Before the Winter Chill

With the acting chops of Kristin Scott Thomas and Daniel Auteuil in the leads Before the Winter Chill (Avant l’hiver the more poetic French title) also has the merit of being a Philippe Claudel film. His I Loved You So Long won a BAFTA and this reunites him with his former muse Scott Thomas who plays Lucie, a housewife and grandmother who suspects her husband Paul (Auteuil) of having an affair.

From the pre-title scene the audience is made aware that something somewhere has gone terribly wrong and this sense of foreboding and disquiet stays remains for the duration of the film. Paul is a neurosurgeon who works long hours, his wife feels neglected and distant from him and they live in a plush house in the countryside with their son, a rich banker, an infrequent visitor. With their privileged lives it’s hard to feel sorry for them in a real sense when their lives start to move into crisis.

Claudel, originally a novelist, skilfully leaves you wondering at many points about which characters are in their right minds and which might be losing the plot. I found myself veering between unnerved and wondering why should I care about these rich middle class people and their crisis of the soul? I was left with a host of big questions whirring around my brain a day later. This is what Claudel is so good at; making you feel deeply about what the lives of his characters and relating it to your own experience.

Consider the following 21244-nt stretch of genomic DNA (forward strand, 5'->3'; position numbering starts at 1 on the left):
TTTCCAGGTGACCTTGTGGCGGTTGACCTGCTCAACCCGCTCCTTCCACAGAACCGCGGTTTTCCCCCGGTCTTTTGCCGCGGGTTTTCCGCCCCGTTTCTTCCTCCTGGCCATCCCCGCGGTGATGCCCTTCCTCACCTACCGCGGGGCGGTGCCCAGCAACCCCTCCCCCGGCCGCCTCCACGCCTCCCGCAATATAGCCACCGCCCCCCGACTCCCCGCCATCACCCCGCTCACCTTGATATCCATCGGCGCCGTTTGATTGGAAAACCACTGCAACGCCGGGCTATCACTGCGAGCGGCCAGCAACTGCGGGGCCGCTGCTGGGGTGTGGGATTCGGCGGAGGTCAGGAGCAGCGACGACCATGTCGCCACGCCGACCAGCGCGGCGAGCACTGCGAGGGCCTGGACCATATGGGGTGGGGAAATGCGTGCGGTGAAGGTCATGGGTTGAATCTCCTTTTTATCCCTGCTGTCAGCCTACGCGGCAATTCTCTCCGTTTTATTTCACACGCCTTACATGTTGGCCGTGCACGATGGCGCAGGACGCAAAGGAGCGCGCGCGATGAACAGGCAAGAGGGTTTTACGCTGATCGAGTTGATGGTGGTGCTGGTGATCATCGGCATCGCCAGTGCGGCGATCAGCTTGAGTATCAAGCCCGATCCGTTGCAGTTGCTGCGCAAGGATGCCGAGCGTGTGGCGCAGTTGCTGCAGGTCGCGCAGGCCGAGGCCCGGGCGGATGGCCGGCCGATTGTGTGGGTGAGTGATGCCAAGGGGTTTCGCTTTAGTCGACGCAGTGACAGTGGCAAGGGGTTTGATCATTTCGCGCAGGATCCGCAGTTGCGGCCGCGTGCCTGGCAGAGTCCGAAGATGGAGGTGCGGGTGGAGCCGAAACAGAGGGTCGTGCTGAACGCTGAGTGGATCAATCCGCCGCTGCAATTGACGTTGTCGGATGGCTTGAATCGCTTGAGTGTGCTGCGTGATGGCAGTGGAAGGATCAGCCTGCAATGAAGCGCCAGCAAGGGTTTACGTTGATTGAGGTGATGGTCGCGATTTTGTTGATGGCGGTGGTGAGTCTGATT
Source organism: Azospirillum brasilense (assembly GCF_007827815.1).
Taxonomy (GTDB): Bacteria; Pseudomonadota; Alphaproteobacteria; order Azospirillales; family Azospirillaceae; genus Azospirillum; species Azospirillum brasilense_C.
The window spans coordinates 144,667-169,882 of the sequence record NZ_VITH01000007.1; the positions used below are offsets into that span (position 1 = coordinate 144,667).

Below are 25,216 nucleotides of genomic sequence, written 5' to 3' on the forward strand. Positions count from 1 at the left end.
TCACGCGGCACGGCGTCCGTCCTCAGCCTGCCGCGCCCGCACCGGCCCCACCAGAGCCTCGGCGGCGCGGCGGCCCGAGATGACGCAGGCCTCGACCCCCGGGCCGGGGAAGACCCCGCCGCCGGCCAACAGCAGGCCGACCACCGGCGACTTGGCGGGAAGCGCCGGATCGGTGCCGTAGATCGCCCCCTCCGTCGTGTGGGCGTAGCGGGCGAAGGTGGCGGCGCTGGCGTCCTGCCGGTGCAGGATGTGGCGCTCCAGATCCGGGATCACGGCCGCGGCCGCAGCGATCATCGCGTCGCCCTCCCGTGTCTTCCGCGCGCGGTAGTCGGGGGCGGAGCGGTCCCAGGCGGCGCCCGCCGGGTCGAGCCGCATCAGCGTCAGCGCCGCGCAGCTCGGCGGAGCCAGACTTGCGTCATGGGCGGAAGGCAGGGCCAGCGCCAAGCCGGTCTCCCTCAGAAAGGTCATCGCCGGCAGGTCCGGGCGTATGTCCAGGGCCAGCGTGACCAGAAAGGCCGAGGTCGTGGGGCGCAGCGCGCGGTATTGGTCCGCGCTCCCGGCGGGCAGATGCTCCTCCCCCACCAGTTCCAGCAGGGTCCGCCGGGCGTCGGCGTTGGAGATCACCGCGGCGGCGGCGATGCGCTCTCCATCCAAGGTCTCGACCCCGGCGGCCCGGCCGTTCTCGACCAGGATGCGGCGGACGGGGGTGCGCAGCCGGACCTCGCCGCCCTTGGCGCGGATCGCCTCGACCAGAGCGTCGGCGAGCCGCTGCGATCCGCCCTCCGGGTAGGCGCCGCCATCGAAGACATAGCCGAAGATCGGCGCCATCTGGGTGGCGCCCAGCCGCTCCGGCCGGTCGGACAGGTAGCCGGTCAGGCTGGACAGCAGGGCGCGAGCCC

With more of a theatrical feel than a cinematic delight there are still some beautiful scenes of mist and parks of golden leaves; that sense of nostalgia in an autumn setting and this perfectly reflects the themes of the film. How can you have existed if no one knows your story? Who will remember you and how?

The character of Lou (Leila Bekhti playing a disturbed ingénue) that Paul finds himself involved with is a young woman with no family whose story is repeated in other characters; absent parents, faraway homelands, what it means to feel like a stranger in your own life.

See! I am getting all philosophical and that for me is why this is not just what it appears to be at first glance, a “typical” French film full of angst and silence. Yet again Philippe Claudel has created a thoughtful piece of storytelling which is worth not just one watch but several even if just for the spectacle of Kristin Scott Thomas acting everyone else off the screen.

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